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People v. Sifers

JUNE 23, 1975.

THE PEOPLE OF THE STATE OF ILLINOIS, PLAINTIFF-APPELLEE,

v.

SAMUEL O. SIFERS, DEFENDANT-APPELLANT.



APPEAL from the Circuit Court of Clay County; the Hon. E. HAROLD WINELAND, Judge, presiding.

MR. JUSTICE KARNS DELIVERED THE OPINION OF THE COURT:

Defendant-appellant, Samuel O. Sifers, pleaded guilty to one count of burglary, one count of theft over $150 and one count of theft under $150, aggravated by a prior theft conviction, in Clay County, and was sentenced to serve three concurrent terms of from 2 to 6 years. On appeal, defendant contends that he was not properly informed of the nature of the charge against him prior to waiver of counsel, indictment, and trial; that the theft convictions were improper since they arose from the same single course of conduct as the burglary; that the imposition of a felony penalty for theft under $150 was improper because the information failed to allege that defendant previously had been convicted of theft; and that the court erred in failing to advise defendant of his right to counsel at sentencing.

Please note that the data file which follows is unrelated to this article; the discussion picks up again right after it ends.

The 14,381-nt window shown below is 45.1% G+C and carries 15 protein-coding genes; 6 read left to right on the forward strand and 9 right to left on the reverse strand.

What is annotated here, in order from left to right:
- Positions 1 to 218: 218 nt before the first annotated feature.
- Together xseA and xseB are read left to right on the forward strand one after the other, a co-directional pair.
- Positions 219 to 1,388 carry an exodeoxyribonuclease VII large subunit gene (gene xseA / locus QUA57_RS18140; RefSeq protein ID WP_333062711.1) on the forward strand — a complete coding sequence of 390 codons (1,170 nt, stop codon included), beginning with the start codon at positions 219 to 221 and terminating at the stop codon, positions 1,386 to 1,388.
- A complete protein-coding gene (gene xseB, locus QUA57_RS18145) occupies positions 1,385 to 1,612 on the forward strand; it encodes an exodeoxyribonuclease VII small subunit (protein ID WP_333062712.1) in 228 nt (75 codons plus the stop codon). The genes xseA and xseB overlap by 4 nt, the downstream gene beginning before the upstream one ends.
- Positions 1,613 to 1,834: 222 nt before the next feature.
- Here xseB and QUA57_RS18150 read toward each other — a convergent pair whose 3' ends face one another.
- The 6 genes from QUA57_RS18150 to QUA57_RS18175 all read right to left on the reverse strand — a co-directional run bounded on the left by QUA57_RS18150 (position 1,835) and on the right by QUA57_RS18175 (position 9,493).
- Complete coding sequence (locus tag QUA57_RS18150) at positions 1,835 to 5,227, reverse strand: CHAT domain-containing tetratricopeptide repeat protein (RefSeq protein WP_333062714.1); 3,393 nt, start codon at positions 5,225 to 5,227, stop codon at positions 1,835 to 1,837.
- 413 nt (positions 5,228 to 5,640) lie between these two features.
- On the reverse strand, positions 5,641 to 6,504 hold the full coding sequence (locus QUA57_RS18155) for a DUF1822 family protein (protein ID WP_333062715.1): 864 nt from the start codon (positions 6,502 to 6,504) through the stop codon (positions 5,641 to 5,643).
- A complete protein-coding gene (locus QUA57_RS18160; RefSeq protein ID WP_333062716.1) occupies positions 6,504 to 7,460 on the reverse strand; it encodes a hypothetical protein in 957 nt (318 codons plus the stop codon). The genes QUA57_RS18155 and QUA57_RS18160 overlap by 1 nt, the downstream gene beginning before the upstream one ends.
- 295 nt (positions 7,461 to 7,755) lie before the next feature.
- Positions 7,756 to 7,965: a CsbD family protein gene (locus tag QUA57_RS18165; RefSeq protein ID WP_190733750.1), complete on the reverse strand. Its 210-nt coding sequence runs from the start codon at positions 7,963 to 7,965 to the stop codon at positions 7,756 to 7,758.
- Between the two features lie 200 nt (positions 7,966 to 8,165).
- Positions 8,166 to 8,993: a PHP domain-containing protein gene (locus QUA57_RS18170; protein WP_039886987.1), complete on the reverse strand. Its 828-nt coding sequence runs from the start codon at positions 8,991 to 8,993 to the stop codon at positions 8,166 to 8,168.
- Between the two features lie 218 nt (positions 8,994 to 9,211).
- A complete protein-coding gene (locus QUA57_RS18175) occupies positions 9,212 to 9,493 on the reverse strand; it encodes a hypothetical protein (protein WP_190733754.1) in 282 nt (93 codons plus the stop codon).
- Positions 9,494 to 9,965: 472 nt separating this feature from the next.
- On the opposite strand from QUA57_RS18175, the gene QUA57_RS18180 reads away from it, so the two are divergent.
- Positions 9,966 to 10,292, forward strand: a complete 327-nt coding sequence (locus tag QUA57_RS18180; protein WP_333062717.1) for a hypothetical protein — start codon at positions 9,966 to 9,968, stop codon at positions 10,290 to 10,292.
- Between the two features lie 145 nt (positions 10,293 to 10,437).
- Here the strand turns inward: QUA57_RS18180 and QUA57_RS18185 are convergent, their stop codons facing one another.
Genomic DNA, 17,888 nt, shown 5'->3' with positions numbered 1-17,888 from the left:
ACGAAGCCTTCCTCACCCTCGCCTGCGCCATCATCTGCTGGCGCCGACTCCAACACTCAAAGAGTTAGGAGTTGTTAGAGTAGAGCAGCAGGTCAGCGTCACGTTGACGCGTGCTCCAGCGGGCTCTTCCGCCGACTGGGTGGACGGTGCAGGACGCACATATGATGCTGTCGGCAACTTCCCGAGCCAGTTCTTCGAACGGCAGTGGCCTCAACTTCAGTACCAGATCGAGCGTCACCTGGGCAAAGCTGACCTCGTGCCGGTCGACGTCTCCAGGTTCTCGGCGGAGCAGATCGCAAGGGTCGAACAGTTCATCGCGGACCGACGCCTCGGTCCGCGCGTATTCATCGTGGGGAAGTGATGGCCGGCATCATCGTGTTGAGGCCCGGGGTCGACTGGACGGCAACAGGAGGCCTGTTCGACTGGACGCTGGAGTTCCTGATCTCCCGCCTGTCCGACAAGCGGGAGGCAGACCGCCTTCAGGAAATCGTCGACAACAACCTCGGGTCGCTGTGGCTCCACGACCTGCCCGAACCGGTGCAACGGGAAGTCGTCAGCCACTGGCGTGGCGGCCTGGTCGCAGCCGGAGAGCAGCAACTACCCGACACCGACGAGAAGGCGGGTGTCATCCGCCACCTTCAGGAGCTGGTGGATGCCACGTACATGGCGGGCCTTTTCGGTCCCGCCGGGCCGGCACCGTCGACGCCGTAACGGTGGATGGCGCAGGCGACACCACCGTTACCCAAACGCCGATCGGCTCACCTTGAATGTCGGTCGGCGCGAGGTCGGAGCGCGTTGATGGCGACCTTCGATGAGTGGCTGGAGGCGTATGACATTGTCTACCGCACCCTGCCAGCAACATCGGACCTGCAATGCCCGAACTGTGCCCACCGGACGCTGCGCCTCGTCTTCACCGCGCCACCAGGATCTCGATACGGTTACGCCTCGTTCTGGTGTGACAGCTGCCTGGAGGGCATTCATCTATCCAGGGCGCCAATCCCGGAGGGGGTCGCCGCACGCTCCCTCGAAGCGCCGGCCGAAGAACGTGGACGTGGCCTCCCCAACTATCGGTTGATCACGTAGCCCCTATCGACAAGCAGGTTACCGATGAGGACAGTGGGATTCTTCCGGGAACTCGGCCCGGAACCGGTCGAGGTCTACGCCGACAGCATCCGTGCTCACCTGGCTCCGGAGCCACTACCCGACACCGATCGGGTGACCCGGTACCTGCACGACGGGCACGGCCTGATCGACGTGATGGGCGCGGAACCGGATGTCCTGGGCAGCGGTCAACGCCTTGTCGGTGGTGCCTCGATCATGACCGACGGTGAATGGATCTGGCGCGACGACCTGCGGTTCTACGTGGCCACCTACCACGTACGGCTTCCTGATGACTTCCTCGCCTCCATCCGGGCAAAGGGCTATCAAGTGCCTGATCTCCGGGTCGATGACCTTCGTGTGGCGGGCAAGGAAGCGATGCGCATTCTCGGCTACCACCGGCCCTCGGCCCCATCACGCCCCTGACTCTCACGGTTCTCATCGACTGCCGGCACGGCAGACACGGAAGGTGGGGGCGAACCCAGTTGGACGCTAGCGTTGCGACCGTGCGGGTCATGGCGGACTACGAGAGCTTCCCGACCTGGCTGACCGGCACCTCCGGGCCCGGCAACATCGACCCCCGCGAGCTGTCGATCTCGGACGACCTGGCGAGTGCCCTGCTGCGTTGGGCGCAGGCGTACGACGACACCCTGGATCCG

• 1 Defendant contends that he was not informed adequately of the nature of the charges against him as required by Supreme Court Rule 402(a)(1). (Ill. Rev. Stat. 1973, ch. 110A, par. 402(a)(1).) Defendant was furnished with a copy of the information and was told that he was charged with burglary of a specific building and theft of two specific items, a truck and a pistol. The trial judge asked defendant several times if he understood the nature of the charges and he responded that he had no question about them. In fact, the record indicates that in 1966 defendant was convicted of burglary of the same premises during which he stole the same pistol taken in the instant offense. Defendant cites our cases of People v. Roddy, 19 Ill. App.3d 479, 311 N.E.2d 738 (1974), and People v. Johnson, 19 Ill. App.3d 433, 311 N.E.2d 754 (1974). In those cases, the defendants were provided with copies of the indictments and were told the name of the charges with no details. In neither of those cases were the defendants asked if they understood the charges. The instant case, however, is more similar to People v. Krantz, 58 Ill.2d 187, 317 N.E.2d 559 (1974). There, the defendant was provided with a copy of the indictment, was told that he was charged with forgery, and was asked if he understood the charge. The supreme court held that these acts, coupled with defendant's agreement with the State's recitation of the factual basis, provided a sufficient record to determine that defendant understood the nature of the charge. We believe that the combination of the admonitions and defendant's responses in the instant case indicate substantial compliance with Rule 402(a)(1). To the extent that Roddy and Johnson conflict with the supreme court's holding in Krantz, we are required to and do disapprove the earlier decisions.